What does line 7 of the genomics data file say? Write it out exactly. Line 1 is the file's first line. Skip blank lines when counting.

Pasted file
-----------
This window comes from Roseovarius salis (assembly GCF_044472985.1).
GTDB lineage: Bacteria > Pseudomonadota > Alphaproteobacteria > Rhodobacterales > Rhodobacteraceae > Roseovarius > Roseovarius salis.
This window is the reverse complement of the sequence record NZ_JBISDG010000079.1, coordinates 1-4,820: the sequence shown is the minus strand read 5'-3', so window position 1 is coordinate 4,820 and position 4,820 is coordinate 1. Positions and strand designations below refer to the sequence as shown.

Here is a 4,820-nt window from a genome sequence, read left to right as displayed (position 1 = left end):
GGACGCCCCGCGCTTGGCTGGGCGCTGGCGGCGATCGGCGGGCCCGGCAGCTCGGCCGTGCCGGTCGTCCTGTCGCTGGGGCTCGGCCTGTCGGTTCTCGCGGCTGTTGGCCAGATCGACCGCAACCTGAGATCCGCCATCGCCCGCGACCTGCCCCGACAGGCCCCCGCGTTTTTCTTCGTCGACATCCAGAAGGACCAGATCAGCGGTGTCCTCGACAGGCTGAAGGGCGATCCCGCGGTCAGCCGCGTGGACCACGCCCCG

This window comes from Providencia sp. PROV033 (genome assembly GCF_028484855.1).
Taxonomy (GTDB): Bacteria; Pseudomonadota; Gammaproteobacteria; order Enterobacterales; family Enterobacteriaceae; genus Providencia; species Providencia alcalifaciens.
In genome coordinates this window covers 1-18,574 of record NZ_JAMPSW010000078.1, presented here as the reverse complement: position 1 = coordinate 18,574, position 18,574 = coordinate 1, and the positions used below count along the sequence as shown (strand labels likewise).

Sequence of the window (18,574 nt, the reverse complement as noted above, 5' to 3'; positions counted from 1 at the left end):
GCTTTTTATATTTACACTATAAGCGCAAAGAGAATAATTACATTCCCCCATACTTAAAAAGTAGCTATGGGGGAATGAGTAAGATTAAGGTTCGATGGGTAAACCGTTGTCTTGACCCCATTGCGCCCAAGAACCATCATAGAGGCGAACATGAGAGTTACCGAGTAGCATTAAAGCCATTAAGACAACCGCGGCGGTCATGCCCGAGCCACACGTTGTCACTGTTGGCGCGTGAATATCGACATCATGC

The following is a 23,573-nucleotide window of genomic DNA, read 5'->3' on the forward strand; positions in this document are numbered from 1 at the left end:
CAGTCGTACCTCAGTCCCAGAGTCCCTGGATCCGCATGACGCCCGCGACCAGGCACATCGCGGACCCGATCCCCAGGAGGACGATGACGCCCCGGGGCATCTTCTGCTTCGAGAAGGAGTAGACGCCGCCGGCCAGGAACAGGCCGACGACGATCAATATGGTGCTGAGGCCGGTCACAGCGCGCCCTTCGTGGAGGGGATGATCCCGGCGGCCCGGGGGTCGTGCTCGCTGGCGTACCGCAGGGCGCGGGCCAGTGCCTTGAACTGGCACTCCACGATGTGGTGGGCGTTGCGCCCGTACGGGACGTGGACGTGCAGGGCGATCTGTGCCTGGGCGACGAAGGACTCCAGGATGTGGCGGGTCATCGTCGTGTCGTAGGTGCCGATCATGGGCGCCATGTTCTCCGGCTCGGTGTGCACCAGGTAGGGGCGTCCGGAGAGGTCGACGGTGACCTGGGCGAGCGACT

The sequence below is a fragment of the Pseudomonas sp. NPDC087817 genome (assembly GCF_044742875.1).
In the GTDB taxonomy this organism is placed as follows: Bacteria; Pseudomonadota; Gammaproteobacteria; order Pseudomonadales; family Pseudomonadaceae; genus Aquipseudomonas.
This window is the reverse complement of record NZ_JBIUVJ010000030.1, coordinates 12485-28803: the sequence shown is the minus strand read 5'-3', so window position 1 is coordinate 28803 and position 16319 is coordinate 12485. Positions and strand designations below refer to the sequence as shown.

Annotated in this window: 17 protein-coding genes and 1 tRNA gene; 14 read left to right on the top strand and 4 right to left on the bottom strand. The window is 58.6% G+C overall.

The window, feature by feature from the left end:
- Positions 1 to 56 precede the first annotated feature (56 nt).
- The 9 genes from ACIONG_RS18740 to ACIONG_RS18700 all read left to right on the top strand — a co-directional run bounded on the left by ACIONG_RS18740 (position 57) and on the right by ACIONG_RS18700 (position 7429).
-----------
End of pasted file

Taxonomy (GTDB): Bacteria; Pseudomonadota; Gammaproteobacteria; order Enterobacterales; family Enterobacteriaceae; genus Providencia; species Providencia alcalifaciens.